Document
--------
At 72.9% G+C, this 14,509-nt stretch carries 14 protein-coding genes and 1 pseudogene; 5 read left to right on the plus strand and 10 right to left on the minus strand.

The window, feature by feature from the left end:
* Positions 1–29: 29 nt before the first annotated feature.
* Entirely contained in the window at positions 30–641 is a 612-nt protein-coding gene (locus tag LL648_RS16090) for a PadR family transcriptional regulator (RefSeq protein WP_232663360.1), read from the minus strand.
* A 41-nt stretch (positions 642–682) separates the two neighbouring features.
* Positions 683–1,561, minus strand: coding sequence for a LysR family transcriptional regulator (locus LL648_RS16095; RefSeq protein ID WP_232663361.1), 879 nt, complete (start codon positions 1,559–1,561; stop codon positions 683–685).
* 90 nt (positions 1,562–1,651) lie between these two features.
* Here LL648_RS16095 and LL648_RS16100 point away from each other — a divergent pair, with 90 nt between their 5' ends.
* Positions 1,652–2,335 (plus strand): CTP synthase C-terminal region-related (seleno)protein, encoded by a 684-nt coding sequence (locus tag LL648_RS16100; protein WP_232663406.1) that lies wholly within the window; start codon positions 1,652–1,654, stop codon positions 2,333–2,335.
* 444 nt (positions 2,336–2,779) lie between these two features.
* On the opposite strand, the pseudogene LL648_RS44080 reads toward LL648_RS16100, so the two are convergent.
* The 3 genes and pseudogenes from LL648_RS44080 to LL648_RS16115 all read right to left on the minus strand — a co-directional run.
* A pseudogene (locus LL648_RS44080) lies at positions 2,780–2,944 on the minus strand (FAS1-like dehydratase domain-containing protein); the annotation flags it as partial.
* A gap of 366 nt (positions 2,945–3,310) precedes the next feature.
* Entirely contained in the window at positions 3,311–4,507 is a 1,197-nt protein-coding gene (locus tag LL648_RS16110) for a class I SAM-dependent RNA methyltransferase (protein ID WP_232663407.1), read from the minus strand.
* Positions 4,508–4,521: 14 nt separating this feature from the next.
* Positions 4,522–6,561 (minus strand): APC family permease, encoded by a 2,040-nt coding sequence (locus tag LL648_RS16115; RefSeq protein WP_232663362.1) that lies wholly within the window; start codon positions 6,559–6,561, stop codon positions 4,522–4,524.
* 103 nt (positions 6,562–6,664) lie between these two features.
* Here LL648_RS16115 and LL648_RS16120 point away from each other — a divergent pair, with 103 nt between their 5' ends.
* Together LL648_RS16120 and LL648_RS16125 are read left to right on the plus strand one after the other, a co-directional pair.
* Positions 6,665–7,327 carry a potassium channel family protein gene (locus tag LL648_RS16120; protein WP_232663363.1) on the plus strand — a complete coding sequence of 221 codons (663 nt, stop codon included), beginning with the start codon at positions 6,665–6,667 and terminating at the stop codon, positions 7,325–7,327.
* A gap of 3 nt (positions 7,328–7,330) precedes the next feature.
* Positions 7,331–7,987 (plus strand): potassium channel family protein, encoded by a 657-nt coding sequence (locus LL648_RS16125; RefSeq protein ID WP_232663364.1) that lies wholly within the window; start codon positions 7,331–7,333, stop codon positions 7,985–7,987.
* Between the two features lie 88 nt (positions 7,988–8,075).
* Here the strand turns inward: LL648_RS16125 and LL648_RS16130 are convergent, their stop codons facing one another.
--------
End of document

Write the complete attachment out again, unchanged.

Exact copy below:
At 72.9% G+C, this 14,509-nt stretch carries 14 protein-coding genes and 1 pseudogene; 5 read left to right on the plus strand and 10 right to left on the minus strand.

The window, feature by feature from the left end:
* Positions 1–29: 29 nt before the first annotated feature.
* Entirely contained in the window at positions 30–641 is a 612-nt protein-coding gene (locus tag LL648_RS16090) for a PadR family transcriptional regulator (RefSeq protein WP_232663360.1), read from the minus strand.
* A 41-nt stretch (positions 642–682) separates the two neighbouring features.
* Positions 683–1,561, minus strand: coding sequence for a LysR family transcriptional regulator (locus LL648_RS16095; RefSeq protein ID WP_232663361.1), 879 nt, complete (start codon positions 1,559–1,561; stop codon positions 683–685).
* 90 nt (positions 1,562–1,651) lie between these two features.
* Here LL648_RS16095 and LL648_RS16100 point away from each other — a divergent pair, with 90 nt between their 5' ends.
* Positions 1,652–2,335 (plus strand): CTP synthase C-terminal region-related (seleno)protein, encoded by a 684-nt coding sequence (locus tag LL648_RS16100; protein WP_232663406.1) that lies wholly within the window; start codon positions 1,652–1,654, stop codon positions 2,333–2,335.
* 444 nt (positions 2,336–2,779) lie between these two features.
* On the opposite strand, the pseudogene LL648_RS44080 reads toward LL648_RS16100, so the two are convergent.
* The 3 genes and pseudogenes from LL648_RS44080 to LL648_RS16115 all read right to left on the minus strand — a co-directional run.
* A pseudogene (locus LL648_RS44080) lies at positions 2,780–2,944 on the minus strand (FAS1-like dehydratase domain-containing protein); the annotation flags it as partial.
* A gap of 366 nt (positions 2,945–3,310) precedes the next feature.
* Entirely contained in the window at positions 3,311–4,507 is a 1,197-nt protein-coding gene (locus tag LL648_RS16110) for a class I SAM-dependent RNA methyltransferase (protein ID WP_232663407.1), read from the minus strand.
* Positions 4,508–4,521: 14 nt separating this feature from the next.
* Positions 4,522–6,561 (minus strand): APC family permease, encoded by a 2,040-nt coding sequence (locus tag LL648_RS16115; RefSeq protein WP_232663362.1) that lies wholly within the window; start codon positions 6,559–6,561, stop codon positions 4,522–4,524.
* 103 nt (positions 6,562–6,664) lie between these two features.
* Here LL648_RS16115 and LL648_RS16120 point away from each other — a divergent pair, with 103 nt between their 5' ends.
* Together LL648_RS16120 and LL648_RS16125 are read left to right on the plus strand one after the other, a co-directional pair.
* Positions 6,665–7,327 carry a potassium channel family protein gene (locus tag LL648_RS16120; protein WP_232663363.1) on the plus strand — a complete coding sequence of 221 codons (663 nt, stop codon included), beginning with the start codon at positions 6,665–6,667 and terminating at the stop codon, positions 7,325–7,327.
* A gap of 3 nt (positions 7,328–7,330) precedes the next feature.
* Positions 7,331–7,987 (plus strand): potassium channel family protein, encoded by a 657-nt coding sequence (locus LL648_RS16125; RefSeq protein ID WP_232663364.1) that lies wholly within the window; start codon positions 7,331–7,333, stop codon positions 7,985–7,987.
* Between the two features lie 88 nt (positions 7,988–8,075).
* Here the strand turns inward: LL648_RS16125 and LL648_RS16130 are convergent, their stop codons facing one another.